[fpc-pascal] Re: Semaphore problems

Vinzent Hoefler JeLlyFish.software at gmx.net
Mon Jul 24 15:57:33 CEST 2006

On Monday 24 July 2006 10:21, Graeme Geldenhuys wrote:

> procedure TtiPool.CreatePoolSemaphore;
> begin
>   if FSemaphore <> 0 then
>     CloseHandle( FSemaphore ) ;
>   FSemaphore := CreateSemaphore( nil, FiMaxPoolSize, FiMaxPoolSize,
>   sem_destroy( FSemaphore );
>   if sem_init(FSemaphore, 0, 1) <> 0 then
>     raise Exception.Create('Failed to create the semaphore');
> end;

What is FiMaxPoolSize? I assume, it's something like a number of request 
being allowed inside the semaphore-protected region at once?

So in the linux version only one thread is allowed being there.

I suppose you wrote something like

|for i := 0 to 9 do
|   Lock;
|   WriteLn ('Ping');
|end {for};
|for i := 0 to 9 do
|   WriteLn ('Pong');
|   Unlock;
|end {for};

In that case you're experiencing the lock-up when the semaphore is being 
"entered"/locked the second time inside your loop. The counter is zero 
after the first sem_wait and remains that way, because there's nobody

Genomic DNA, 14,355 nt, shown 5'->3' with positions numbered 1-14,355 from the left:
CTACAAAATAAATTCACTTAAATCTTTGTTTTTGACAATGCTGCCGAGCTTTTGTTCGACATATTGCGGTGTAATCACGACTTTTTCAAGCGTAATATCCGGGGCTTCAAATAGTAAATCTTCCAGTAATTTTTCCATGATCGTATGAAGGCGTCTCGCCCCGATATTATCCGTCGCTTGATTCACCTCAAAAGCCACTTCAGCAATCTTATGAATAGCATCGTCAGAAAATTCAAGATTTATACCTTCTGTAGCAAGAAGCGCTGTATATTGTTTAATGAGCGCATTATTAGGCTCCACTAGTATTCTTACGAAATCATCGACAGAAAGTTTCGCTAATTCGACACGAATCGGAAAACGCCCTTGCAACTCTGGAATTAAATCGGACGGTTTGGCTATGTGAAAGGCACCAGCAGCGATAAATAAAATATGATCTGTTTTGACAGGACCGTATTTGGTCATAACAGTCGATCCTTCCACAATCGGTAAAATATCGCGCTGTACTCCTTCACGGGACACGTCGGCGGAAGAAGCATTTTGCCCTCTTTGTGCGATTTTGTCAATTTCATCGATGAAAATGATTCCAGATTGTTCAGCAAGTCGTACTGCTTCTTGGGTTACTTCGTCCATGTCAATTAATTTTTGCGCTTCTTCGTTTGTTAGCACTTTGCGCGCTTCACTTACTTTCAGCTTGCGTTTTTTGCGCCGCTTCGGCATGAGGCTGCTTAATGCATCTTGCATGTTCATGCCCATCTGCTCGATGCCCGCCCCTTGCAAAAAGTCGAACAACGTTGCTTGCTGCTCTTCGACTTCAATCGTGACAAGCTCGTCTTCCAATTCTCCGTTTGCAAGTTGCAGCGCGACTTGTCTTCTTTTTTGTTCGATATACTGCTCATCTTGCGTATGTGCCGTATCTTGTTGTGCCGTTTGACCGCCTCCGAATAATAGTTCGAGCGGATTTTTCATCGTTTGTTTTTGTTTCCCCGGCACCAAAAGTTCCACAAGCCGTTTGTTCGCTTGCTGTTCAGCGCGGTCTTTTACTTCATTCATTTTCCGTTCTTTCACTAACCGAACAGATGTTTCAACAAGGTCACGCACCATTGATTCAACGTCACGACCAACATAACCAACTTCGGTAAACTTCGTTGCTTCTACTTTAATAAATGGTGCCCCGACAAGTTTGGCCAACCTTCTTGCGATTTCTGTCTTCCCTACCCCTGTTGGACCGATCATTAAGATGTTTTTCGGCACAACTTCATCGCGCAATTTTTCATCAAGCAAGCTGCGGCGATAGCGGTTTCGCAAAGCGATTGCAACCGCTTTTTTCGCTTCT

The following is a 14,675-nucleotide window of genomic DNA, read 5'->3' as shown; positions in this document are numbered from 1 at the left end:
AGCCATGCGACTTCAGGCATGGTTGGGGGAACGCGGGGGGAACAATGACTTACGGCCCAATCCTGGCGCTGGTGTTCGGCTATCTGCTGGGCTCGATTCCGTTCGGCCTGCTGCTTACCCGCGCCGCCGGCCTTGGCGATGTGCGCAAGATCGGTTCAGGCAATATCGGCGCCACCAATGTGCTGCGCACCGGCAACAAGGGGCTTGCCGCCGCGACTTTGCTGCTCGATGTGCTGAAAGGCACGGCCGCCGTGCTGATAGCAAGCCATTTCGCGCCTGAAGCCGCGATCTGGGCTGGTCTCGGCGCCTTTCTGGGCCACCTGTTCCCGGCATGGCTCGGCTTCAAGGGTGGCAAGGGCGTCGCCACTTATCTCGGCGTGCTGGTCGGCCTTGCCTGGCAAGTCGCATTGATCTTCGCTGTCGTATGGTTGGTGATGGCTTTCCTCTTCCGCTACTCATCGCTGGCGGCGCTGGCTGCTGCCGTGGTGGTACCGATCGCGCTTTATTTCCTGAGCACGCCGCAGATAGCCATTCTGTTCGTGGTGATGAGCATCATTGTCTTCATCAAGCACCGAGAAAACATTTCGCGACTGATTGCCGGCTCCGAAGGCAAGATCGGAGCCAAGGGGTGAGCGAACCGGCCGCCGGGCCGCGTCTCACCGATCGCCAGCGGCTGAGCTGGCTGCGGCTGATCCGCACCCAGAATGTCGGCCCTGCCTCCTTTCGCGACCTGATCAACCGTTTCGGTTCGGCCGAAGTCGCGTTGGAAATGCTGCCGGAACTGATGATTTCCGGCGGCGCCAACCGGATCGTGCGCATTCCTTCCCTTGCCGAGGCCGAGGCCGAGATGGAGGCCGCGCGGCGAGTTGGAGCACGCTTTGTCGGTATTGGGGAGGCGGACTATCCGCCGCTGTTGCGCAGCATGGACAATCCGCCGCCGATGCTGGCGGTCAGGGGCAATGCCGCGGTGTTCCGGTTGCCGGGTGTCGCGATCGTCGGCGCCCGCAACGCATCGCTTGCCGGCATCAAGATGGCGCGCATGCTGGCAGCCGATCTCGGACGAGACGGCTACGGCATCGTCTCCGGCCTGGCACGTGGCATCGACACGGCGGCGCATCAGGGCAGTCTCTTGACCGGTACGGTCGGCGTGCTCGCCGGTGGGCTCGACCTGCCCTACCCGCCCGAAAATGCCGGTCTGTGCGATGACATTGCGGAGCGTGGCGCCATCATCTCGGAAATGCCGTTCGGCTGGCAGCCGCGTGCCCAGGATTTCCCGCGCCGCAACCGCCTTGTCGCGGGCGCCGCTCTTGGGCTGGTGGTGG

there to call the sem_post() operation. Well, it may seen as a kind of 
a classical deadlock situation, although there's nothing classical in 
here. ;)

That's what you're experiencing. Although it might appear similar, a 
semaphore is *not* a mutex.

What I don't understand is why you don't use the "SyncObjs" unit where 
almost all the stuff someone ever needs is nicely laid out in a 
portable and object-oriented way.

> >   if sem_wait(FSemaphore) <> 0 then
> >     raise
> > EtiOPFInternalException.Create(cErrorTimedOutWaitingForSemaphore);

BTW, sem_wait() never returns anything else than zero, so checking is 
sort of useless here. There's sem_trywait() for that, if you really 
need to go so low-level.

To the question, what are semaphores. It's quite easily explained: 
Atomic counters, you can only get past if they're non-zero and in that 
case the counter is decremented.


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